Study Sweetens Connection Between Cancer and Sugar
In a study published May 26th 2017 in the online journal Nature Communications, scientists at The University of Texas at Dallas have found that some types of cancers have more of a sweet tooth than others.
A release from the university quotes Dr. Jung-whan “Jay” Kim, assistant professor of biological sciences and senior author of the study, as saying, “It has been suspected that many cancer cells are heavily dependent on sugar as their energy supply, but it turns out that one specific type — squamous cell carcinoma — is remarkably more dependent,” said.
The release notes that Kim and his collaborators initially set out to investigate differences in metabolism between two major subtypes of non-small cell lung cancer — adenocarcinoma (ADC) and squamous cell carcinoma (SqCC). About one quarter of all lung cancers are SqCC, which has been difficult to treat with targeted therapies, Kim said.
The research team, which included a Dallas high school student who interned in Kim’s lab, first tapped into a large government database called The Cancer Genome Atlas, which maps information about 33 types of cancer gathered from more than 11,000 patients.
Based on that data, they found that a protein responsible for transporting glucose — a kind of sugar — into cells was present in significantly higher levels in lung SqCC than in lung ADC. The protein, called glucose transporter 1, or GLUT1, takes up glucose into cells, where the sugar provides a fundamental energy source and fuels cell metabolism. GLUT1 is also necessary for normal cell function, such as building cell membranes.
“Prior to this study, it was thought that the metabolic signatures of these two types of lung cancers would be similar, but we realized that they are very different,” Kim said. “These findings lend credence to the idea that cancer is not just one disease, but many diseases that have very different characteristics.”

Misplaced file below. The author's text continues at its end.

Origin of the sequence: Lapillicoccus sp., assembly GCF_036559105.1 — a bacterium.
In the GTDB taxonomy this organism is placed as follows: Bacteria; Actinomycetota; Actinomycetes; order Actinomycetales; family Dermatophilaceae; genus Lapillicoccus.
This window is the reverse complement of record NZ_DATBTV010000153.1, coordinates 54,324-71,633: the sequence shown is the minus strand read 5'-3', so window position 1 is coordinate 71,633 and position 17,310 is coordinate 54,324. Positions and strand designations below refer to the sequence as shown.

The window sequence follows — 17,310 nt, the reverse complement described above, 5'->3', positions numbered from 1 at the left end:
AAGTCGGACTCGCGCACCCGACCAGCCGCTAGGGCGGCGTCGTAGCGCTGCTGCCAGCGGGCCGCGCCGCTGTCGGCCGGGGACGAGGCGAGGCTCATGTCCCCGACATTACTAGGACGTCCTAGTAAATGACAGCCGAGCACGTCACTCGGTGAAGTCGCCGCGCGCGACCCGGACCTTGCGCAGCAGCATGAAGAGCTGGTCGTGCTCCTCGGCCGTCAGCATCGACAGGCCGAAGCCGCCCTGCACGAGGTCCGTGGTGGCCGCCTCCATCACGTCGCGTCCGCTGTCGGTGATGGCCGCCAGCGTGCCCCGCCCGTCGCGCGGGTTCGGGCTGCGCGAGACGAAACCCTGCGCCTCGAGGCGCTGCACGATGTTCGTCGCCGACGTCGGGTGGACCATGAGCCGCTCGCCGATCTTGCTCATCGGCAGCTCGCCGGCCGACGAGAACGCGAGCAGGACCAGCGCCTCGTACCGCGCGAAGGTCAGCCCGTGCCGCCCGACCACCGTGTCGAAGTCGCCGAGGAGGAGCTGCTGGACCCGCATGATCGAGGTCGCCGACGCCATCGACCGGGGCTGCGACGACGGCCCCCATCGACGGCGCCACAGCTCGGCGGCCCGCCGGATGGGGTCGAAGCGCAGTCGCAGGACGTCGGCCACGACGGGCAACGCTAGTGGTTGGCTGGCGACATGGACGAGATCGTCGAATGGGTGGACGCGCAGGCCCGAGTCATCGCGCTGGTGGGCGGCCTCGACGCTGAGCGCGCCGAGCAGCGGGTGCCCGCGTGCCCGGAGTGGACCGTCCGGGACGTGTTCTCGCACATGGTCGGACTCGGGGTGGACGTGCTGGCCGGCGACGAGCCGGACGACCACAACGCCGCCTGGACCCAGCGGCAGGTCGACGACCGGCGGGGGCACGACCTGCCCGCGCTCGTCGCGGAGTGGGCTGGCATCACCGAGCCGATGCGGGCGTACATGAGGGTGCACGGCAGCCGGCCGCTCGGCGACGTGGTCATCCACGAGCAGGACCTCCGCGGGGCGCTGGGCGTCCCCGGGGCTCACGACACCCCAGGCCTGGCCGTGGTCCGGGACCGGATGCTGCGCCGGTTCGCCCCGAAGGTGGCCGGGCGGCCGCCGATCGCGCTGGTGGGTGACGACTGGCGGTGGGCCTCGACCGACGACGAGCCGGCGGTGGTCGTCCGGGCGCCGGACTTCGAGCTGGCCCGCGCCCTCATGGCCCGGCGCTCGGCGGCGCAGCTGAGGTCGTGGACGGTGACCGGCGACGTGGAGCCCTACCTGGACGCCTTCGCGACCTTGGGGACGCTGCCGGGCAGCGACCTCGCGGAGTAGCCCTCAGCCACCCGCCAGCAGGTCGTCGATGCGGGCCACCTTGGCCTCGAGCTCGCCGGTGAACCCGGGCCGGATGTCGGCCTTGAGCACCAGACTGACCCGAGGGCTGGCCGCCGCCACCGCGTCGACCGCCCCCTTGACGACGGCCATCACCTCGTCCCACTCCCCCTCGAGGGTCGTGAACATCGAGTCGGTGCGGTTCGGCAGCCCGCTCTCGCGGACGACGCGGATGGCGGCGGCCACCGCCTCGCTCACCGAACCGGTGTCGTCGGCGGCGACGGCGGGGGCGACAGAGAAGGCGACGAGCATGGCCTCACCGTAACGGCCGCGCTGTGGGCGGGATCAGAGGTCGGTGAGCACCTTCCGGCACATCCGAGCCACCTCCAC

With elevated GLUT1 implicated in SqCC’s appetite for sugar, the researchers looked for additional evidence by examining human lung tissue and isolated lung cancer cells, as well as animal models of the disease.
“We looked at this from several different experimental angles, and consistently, GLUT1 was highly active in the squamous subtype of cancer. Adenocarcinoma is much less dependent on sugar,” Kim said. “Our study is the first to show systematically that the metabolism of these two subtypes are indeed distinct and unique.”
The researchers also investigated the effect of a GLUT1 inhibitor in isolated lung cancer cells and mice with both types of non-small cell lung cancer.
“When we gave GLUT1 inhibitors to mice with lung cancer, the squamous cancer diminished, but not the adenocarcinoma,” Kim said. “There was not a complete eradication, but tumor growth slowed.
“Taken in total, our findings indicate that GLUT1 could be a potential target for new lines of drug therapy, especially for the squamous subtype of cancer.”